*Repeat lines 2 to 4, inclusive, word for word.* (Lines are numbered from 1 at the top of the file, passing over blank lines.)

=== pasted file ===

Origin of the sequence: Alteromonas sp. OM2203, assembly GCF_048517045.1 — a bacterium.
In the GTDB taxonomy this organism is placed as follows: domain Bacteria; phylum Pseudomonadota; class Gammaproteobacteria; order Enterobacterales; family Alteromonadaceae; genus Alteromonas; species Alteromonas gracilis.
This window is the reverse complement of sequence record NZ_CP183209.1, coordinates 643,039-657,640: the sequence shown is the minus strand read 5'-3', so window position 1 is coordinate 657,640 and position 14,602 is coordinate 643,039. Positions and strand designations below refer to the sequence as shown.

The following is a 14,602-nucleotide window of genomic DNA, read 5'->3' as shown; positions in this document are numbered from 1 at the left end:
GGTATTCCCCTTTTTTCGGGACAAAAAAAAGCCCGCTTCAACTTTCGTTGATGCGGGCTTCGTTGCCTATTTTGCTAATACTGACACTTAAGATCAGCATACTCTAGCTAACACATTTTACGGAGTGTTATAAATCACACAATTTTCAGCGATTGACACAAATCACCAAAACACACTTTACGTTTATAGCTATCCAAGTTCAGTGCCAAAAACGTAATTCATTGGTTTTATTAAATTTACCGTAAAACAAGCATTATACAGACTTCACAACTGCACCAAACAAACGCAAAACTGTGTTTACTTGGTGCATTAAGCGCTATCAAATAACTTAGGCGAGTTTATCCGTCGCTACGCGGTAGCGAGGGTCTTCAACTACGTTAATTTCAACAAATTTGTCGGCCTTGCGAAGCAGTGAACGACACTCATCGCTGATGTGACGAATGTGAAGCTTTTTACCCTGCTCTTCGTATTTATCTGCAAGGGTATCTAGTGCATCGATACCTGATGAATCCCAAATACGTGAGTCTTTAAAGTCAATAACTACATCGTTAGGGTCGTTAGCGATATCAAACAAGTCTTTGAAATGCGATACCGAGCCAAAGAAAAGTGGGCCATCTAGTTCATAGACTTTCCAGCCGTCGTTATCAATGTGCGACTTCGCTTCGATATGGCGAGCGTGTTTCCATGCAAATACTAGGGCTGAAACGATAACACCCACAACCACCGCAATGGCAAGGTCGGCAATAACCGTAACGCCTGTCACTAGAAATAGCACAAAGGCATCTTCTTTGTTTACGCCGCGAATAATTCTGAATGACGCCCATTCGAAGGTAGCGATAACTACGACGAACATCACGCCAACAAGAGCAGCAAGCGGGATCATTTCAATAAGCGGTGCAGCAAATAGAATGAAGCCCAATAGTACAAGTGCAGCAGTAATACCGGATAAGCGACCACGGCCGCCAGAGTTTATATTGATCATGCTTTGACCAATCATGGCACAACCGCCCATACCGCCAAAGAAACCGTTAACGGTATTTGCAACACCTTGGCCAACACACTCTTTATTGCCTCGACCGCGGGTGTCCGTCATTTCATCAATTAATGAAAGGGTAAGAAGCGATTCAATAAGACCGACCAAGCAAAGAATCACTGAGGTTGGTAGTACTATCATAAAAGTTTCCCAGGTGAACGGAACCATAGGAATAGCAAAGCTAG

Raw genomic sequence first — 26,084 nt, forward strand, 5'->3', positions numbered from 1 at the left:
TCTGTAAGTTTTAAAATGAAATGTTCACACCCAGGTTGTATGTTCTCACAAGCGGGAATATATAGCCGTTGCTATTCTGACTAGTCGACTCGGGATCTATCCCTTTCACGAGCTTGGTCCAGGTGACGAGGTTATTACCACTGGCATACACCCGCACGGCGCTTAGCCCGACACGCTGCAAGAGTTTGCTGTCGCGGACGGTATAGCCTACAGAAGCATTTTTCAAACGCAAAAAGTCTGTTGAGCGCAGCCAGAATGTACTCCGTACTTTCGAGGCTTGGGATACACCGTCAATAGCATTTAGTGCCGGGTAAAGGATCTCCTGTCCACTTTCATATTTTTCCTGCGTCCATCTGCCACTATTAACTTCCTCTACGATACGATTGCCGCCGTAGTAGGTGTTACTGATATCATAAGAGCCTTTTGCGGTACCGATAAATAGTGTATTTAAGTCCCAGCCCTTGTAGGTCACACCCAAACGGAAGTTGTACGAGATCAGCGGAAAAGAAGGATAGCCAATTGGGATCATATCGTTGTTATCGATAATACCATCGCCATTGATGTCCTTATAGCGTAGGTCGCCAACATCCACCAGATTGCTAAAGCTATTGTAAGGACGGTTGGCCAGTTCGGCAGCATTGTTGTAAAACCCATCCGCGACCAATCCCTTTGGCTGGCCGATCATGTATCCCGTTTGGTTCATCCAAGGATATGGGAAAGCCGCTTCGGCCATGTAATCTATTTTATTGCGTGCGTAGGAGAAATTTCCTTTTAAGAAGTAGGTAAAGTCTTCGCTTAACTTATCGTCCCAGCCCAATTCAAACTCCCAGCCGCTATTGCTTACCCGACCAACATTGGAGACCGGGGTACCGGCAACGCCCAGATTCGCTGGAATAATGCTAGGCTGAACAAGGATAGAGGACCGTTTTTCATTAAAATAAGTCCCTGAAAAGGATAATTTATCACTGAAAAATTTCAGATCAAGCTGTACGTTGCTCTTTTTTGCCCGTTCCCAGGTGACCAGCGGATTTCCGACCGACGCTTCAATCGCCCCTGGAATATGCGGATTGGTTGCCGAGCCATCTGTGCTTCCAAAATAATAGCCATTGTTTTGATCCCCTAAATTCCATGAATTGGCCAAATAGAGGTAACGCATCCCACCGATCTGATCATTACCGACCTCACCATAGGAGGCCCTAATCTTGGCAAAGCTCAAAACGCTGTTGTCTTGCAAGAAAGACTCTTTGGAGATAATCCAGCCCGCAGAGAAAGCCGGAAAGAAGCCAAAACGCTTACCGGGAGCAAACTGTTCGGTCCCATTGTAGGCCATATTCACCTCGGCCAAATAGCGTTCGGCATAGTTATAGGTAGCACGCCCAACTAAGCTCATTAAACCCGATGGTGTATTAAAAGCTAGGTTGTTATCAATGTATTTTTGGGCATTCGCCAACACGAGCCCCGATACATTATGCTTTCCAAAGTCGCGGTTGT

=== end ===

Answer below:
In the GTDB taxonomy this organism is placed as follows: domain Bacteria; phylum Pseudomonadota; class Gammaproteobacteria; order Enterobacterales; family Alteromonadaceae; genus Alteromonas; species Alteromonas gracilis.
This window is the reverse complement of sequence record NZ_CP183209.1, coordinates 643,039-657,640: the sequence shown is the minus strand read 5'-3', so window position 1 is coordinate 657,640 and position 14,602 is coordinate 643,039. Positions and strand designations below refer to the sequence as shown.

The following is a 14,602-nucleotide window of genomic DNA, read 5'->3' as shown; positions in this document are numbered from 1 at the left end: